(b)      The provisions of subparagraph (a), above, shall apply equally to armorial bearings, flags, other emblems, abbreviations, and names, of international intergovernmental organisations of which one or more [parties to this Convention] are members, with the exception of armorial bearings, flags, other emblems, abbreviations, and names, that are already the subject of international agreements in force, intended to ensure their protection.

(c)      … The [parties to this Convention] shall not be required to apply the provisions [under (b) above] when the use or registration referred to under … (a), above, is not of such a nature as to suggest to the public that a connection exists between the organisation concerned and the armorial bearings, flags, emblems, abbreviations, and names, or if such use or registration is probably not of such a nature as to mislead the public as to the existence of a connection between the user and the organisation.

3.       …

(b)      The provisions of [subparagraph (b) of paragraph (1)] of this Article shall apply only to such armorial bearings, flags, other emblems, abbreviations, and names, of international intergovernmental organisations as the latter have communicated to the countries of the Union through the intermediary of the International Bureau.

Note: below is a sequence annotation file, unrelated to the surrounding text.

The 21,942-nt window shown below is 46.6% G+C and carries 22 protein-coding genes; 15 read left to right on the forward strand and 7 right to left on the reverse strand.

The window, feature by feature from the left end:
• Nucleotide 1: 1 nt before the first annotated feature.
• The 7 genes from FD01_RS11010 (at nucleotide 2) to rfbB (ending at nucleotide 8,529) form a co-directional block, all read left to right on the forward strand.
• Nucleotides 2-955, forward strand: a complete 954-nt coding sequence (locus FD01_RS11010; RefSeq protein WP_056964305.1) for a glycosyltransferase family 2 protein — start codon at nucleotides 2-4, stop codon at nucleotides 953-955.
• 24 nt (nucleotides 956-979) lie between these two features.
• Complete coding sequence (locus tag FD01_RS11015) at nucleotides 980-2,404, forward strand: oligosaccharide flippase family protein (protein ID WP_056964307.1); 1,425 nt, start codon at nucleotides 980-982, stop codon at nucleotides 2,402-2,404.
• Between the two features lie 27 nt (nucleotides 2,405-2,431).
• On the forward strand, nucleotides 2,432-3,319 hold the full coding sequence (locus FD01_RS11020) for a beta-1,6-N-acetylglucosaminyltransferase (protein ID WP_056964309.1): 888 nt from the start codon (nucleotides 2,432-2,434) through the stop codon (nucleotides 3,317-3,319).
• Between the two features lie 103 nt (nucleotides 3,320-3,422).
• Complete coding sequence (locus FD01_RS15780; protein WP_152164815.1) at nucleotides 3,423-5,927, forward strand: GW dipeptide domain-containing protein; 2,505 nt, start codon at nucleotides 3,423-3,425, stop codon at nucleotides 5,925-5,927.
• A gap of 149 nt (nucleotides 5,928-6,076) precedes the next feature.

…’

28      It follows that Article 7(1)(h) of Regulation No 207/2009, read in conjunction with Article 6ter of the Paris Convention to which it refers, protects two categories of emblems.

29      In the first place, that provision prohibits the registration of State emblems, not only as trade marks, but also as elements of trade marks, regardless of whether the emblems are reproduced identically or are merely the object of an imitation from the heraldic point of view (judgments of 5 May 2011 in Case T‑41/10 SIMS — École de ski international OHIM — SNMSF (esf école du ski français), not published in the ECR, paragraph 21, and of 15 January 2013 in Case T‑413/11 Welte-Wenu v OHIM — Commission (EUROPEAN DRIVESHAFT SERVICES), not published in ECR, paragraph 36).